Source: The Conversation (Au and NZ) – By Graham Edgar, Senior Marine Ecologist, Institute for Marine and Antarctic Studies, University of Tasmania
Graham Edgar/Reef Life Survey, Author provided
Marine heatwaves are damaging reef ecosystems around Australia, but while the tropical north has received the lion’s share of the attention to date, we equally need to worry about the temperate south.
That’s partly because the Great Southern Reef is of immense biodiversity value. Species found here are found nowhere else in the world. Even their distant relatives are long gone. It’s also because these temperate reefs are suffering even more from heatwaves than the Great Barrier Reef.
After 30 years counting thousands of marine species on Australian reefs, we could see the situation was changing rapidly. But our research team wasn’t able to survey enough locations to adequately track the changes. These occurred out of sight, beneath the waves, off coastlines extending thousands of kilometres. We realised we needed help.
So we enlisted the help of enthusiastic volunteer divers to complete the world’s first continental audit of shallow marine life. This unique Australian effort was a tremendous collaborative achievement. But it’s nothing compared to what’s needed in the years to come, to defend our reef ecosystems from the impacts of climate change and other human pressures.
Australia’s ‘other’ reef is worth more than $10 billion a year – but have you heard of it?
Answering questions with data
Our goal was to answer crucial questions from managers, including:
which marine species are rapidly heading towards extinction?
how can threats to reef species be addressed cost effectively?
how large do marine reserves need to be, to achieve conservation goals?
which regulations work best?
Our solution was to headhunt the most enthusiastic and experienced recreational divers, then train them to scientific standards in underwater survey methods.
More than 200 highly trained volunteers have now participated in the Reef Life Survey of Australia. Together they have counted more than 3,000 species of fishes, corals and other invertebrates at over 2,500 sites around Australia, including offshore locations not previously visited by divers.
This information, combined with survey data from the Australian Temperate Reef Collaboration (collected using similar methods) and the Australian Institute of Marine Science in Queensland, has allowed us to produce the first continental audit of shallow marine life completed anywhere in the world. Our new research is published today in the journal Nature.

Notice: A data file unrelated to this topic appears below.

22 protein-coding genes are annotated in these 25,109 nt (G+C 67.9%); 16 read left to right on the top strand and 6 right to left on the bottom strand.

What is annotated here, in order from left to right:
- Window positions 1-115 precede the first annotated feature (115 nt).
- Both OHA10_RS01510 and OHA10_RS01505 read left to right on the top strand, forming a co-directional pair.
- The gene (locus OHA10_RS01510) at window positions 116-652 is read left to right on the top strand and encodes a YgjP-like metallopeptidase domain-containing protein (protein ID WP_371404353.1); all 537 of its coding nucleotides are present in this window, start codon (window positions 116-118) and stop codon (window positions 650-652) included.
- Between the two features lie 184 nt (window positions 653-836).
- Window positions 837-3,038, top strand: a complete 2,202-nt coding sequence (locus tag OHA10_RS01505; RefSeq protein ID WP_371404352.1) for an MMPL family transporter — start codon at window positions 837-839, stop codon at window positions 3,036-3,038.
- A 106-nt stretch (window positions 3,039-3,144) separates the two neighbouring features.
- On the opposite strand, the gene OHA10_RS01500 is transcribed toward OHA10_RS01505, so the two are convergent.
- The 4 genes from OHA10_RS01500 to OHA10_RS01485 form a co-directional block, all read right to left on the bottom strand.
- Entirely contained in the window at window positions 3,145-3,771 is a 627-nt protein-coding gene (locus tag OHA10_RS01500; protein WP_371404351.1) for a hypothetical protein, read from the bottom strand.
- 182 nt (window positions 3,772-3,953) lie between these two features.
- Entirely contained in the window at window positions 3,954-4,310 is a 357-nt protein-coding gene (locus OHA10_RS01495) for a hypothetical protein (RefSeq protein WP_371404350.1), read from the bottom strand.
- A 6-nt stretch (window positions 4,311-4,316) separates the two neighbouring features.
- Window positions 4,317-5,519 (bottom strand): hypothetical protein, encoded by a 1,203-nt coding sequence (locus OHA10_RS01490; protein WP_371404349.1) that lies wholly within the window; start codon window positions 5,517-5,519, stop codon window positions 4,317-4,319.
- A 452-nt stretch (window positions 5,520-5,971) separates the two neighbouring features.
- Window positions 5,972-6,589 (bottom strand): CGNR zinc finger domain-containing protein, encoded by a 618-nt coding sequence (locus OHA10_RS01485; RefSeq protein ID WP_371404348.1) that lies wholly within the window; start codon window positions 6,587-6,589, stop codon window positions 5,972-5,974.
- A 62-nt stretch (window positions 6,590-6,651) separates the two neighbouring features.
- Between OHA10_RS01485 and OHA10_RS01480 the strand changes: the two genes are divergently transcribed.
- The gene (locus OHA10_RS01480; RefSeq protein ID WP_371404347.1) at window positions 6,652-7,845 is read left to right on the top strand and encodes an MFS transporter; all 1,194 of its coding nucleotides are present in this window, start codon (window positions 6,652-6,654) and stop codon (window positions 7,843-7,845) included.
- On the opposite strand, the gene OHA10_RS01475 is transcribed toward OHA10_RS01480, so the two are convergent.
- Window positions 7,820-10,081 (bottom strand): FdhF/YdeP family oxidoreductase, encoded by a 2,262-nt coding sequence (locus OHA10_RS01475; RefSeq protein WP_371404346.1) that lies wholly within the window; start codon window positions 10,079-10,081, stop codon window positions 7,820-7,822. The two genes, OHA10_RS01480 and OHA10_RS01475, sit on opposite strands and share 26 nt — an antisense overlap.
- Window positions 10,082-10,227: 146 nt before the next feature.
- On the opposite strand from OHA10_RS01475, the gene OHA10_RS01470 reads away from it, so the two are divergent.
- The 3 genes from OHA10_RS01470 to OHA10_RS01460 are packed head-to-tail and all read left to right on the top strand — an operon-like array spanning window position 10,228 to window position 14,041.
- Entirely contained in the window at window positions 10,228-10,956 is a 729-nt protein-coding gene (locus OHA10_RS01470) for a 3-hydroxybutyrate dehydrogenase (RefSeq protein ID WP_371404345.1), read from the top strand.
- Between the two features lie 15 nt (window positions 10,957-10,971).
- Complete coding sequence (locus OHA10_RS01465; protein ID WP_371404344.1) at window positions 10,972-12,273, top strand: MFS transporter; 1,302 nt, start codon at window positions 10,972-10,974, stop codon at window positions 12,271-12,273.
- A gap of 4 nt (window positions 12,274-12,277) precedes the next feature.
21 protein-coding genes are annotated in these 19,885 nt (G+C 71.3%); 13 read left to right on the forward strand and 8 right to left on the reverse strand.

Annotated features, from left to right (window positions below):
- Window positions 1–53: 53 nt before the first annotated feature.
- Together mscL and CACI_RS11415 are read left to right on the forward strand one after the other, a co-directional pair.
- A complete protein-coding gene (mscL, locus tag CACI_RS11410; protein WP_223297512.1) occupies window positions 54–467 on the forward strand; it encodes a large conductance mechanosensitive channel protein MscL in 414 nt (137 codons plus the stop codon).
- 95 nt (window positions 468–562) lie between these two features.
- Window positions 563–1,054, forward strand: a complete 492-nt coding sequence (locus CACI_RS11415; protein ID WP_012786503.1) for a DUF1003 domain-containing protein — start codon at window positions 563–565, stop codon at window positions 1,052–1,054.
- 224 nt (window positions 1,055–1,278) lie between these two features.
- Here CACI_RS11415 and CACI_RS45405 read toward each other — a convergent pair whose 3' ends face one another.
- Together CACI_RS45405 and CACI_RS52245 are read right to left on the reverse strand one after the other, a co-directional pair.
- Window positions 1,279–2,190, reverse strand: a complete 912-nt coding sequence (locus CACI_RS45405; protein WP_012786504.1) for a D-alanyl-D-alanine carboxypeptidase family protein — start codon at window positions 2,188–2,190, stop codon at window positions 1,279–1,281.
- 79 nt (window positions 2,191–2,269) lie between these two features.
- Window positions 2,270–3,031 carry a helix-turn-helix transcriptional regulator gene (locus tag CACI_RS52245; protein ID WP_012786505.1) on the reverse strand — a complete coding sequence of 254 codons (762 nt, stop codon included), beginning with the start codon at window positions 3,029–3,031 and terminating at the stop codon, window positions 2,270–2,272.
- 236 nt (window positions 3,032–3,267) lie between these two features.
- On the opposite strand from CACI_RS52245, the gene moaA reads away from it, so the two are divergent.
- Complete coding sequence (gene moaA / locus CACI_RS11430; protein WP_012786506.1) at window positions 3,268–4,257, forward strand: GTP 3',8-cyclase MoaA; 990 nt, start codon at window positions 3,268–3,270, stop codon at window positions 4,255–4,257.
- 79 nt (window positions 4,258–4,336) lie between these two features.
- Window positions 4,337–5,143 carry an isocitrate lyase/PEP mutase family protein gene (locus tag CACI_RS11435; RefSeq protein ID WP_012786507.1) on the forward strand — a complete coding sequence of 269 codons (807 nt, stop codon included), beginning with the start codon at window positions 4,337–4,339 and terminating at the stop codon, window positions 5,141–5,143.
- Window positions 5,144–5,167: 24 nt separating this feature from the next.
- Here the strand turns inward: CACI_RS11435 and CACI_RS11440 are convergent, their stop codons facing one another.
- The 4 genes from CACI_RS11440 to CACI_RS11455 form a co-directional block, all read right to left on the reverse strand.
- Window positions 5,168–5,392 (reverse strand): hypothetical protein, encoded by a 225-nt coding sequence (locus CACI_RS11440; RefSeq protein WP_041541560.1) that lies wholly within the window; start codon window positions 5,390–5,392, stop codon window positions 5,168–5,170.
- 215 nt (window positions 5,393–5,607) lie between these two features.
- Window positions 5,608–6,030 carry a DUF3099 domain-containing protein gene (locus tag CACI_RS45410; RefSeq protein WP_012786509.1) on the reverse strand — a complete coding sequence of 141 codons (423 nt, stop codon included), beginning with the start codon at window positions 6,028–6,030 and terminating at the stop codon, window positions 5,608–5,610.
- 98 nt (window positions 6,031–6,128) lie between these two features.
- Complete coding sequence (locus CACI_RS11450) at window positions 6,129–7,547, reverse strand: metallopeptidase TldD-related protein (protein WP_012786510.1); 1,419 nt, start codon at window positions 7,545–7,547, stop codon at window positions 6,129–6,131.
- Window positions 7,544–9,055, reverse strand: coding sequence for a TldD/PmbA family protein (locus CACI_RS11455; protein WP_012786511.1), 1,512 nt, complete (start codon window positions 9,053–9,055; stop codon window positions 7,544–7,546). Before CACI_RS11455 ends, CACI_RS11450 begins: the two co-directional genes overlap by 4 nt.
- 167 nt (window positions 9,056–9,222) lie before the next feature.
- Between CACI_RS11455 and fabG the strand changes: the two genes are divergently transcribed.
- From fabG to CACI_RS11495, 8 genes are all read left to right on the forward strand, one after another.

Our investigation revealed that heatwaves have damaged many (but not all) reef communities over the past decade. The effects have been patchy. Some reef populations have been devastated, other reefs nearby have declined and recovered, and others have flourished.
Species tended to increase numbers in years when water temperatures rose less than 0.5℃ above average, but declined rapidly once this heatwave threshold was passed. Overall, more species were declining than increasing.
Coral density has showed little overall change across the Great Barrier Reef since 2010. Many, but not all, coral reef communities impacted by the 2016 heatwave have recovered. Coral populations tended to decline in the north, show little change in the central region, and increase in the south.
Around Australia, fishes, mobile invertebrates such as crabs, snails and seastars, and seaweeds showed similar responses to warming. Numbers typically declined in the north of species’ ranges and increased in the south. The increasing abundance of warm water species in the south has, however, squeezed populations of cold water species.
At the limit, southern Tasmanian species trapped by the deep Southern Ocean barrier cannot migrate further south. The common sea dragon (Phyllopteryx taeniolatus), for example, has declined in numbers by 57% over the past decade across monitoring sites.
Many species living on Tasmanian reefs, particularly echinoderms such as sea stars and sea urchins, have shown precipitous population declines over the past decade.